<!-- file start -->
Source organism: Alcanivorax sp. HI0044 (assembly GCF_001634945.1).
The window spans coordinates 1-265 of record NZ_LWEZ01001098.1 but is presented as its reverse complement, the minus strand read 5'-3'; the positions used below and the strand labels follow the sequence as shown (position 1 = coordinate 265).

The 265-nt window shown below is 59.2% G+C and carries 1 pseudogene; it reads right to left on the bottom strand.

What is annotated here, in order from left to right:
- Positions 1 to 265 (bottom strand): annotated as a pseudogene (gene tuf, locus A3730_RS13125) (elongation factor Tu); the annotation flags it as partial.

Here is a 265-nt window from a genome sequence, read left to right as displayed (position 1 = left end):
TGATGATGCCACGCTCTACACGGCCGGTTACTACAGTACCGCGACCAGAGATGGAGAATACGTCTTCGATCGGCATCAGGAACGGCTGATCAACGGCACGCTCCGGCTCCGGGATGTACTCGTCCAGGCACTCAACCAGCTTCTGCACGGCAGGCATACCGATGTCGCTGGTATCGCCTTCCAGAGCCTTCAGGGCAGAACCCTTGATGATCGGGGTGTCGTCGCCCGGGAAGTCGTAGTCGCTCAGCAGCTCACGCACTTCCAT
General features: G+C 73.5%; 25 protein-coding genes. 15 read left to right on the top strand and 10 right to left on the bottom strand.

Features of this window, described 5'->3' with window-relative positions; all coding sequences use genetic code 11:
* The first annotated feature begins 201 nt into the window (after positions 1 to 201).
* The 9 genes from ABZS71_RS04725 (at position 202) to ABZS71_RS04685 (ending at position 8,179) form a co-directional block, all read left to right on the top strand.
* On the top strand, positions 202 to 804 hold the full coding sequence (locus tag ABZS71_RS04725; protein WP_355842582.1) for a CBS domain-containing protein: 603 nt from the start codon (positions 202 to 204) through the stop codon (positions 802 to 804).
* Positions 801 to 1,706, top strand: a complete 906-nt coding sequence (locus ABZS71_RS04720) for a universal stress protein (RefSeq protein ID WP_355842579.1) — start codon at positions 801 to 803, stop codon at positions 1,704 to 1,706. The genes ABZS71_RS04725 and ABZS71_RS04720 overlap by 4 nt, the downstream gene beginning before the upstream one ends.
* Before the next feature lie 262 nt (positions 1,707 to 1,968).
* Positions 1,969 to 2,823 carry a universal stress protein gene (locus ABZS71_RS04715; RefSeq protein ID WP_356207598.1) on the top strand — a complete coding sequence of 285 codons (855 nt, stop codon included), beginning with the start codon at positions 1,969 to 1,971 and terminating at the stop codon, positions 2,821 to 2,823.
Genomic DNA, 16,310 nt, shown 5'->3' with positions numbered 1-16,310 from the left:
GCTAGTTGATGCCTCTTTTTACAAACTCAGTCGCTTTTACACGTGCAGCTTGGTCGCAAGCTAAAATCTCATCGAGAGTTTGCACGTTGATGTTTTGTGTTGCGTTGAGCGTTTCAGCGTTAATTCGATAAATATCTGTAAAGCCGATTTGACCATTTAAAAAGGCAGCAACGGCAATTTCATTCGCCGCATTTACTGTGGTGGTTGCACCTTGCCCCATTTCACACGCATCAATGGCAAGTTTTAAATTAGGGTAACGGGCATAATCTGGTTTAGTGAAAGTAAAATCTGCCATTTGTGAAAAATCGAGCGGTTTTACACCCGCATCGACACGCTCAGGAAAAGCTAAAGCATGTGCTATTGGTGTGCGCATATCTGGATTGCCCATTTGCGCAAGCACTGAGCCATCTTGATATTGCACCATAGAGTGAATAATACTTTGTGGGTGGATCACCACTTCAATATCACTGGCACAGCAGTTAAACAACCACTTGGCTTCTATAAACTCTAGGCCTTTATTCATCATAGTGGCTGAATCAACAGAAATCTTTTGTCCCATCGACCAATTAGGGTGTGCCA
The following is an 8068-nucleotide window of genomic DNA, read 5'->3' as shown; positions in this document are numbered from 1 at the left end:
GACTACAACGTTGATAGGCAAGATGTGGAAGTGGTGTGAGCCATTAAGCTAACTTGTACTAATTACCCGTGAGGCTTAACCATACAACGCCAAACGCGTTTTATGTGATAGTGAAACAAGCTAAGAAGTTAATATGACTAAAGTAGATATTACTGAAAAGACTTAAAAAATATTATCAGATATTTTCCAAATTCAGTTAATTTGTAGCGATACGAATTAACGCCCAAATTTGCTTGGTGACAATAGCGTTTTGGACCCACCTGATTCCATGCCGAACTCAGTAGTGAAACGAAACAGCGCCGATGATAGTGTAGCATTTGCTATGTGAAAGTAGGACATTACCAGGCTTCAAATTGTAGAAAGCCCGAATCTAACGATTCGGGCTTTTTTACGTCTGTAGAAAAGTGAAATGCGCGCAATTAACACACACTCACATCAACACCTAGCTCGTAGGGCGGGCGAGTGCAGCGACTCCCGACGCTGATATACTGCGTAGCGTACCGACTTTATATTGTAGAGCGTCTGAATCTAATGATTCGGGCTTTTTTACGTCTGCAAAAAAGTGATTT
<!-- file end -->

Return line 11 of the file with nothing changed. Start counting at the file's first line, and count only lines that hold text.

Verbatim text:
* The 9 genes from ABZS71_RS04725 (at position 202) to ABZS71_RS04685 (ending at position 8,179) form a co-directional block, all read left to right on the top strand.